by Aki Ito
Each morning when she gets to work at Bowery Farming Inc., Katie Morich changes into a clean uniform, puts on a hairnet and cleans her hands with sanitizer. Then she consults a computer monitor displaying all the tasks she needs to accomplish that day. The to-do list’s author isn’t human; it’s a piece of proprietary software that uses reams of data collected at the indoor farm to make important decisions: how much to water each plant, the intensity of light required, when to harvest and so forth. In short, Morich and her fellow human farmers do what the computer tells them to do.
Morich, 25, doesn’t mind taking orders from a computer. “I guess I do kind of report to the Bowery Operating System,” she laughs, referring to the software her employer developed to run the so-called vertical farm in a New Jersey industrial park. Bowery says the machines are constantly learning how to grow crops more effectively and are more than a match for the intuition of a seasoned farmer. “We don’t really have to double-guess ourselves,” says Morich, who is the subject of the latest episode of Bloomberg’s mini-documentary series Next Jobs, which profiles people in careers that didn’t exist a generation ago.
Bowery is part of an emerging industry promising to bring new efficiencies to the millennia-old science of agriculture, focusing for now on greens such as lettuce, arugula and kale. The startup, based in New York and backed by leading Silicon Valley investors, including Alphabet Inc.’s venture arm, says automation, space-saving, vertically stacked crops and a year-round growing season make its operations 100-plus times more productive per square foot than traditional farms.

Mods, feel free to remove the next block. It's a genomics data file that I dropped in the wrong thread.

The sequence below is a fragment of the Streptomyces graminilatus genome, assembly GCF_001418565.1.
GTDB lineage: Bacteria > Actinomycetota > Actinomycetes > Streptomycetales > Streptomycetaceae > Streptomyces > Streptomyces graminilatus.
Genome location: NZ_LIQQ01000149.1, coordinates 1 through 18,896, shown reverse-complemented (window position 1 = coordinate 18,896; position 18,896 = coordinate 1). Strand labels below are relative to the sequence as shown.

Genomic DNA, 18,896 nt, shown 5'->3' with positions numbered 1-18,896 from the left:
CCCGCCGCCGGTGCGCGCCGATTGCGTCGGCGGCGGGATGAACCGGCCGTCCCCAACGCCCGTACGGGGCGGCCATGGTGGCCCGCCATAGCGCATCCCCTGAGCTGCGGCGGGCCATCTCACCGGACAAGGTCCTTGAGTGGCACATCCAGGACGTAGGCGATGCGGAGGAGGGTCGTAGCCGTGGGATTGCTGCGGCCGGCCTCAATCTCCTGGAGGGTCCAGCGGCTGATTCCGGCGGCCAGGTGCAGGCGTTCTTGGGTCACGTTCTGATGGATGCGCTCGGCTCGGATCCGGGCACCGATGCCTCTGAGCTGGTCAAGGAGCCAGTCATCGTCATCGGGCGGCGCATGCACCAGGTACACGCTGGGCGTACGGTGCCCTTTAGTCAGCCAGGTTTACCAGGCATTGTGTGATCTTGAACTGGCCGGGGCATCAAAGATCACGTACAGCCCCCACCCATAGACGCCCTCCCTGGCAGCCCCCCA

Morich and Bowery declined to disclose her salary, but the company says she earns more than the median $23,380 annual salary pulled down by a traditional American farm worker. This is how economists hope technology will help the economy: by raising workers’ productivity and bolstering their wages over time. It’s also worth noting that Morich’s job is far safer and less strenuous than tending the acreage of a conventional farm.
Of course, artificial intelligence also has the potential to kill jobs, and Morich’s role, however new, is not immune. Bowery hasn’t yet figured out how to automate everything that needs to get done in the farm, but since she was hired less than two years ago, the company has made progress: Such processes as seeding, once done by hand, are now completed by machines. Morich says she doesn’t worry about job security, but economist Erik Brynjolfsson is more skeptical. “If a task doesn’t draw on human creativity or other human strengths like interpersonal skills, then it’s a candidate for automation,” says Brynjolfsson, a professor at the MIT Sloan School of Management and co-author of “The Second Machine Age: Work, Progress and Prosperity in a Time of Brilliant Technologies.” “This could be profitable in the short and medium term,” he says, but as robots become more mobile and dexterous, “I would not count on having a job like that in 10 or 15 years.”
Nor should the rest of us. Machines and automated software may displace 75 million workers by 2022, the World Economic Forum forecast in a report this week. “Technology has always been destroying jobs, and it has always been creating jobs,” says Brynjolfsson. “The answer is not to freeze in any particular set of jobs or skills. It’s to be flexible and be ready for the new jobs, many of which haven’t been invented yet.”
Morich, for one, isn’t standing still: In May, she was promoted to lead a team of farmers, which left her confronting a whole new set of challenges. She’s been working long hours ahead of the opening of Bowery’s second facility. Once things settle down, she plans to read “Managing For Dummies.”
To contact the author of this story: Aki Ito in San Francisco at email@example.com
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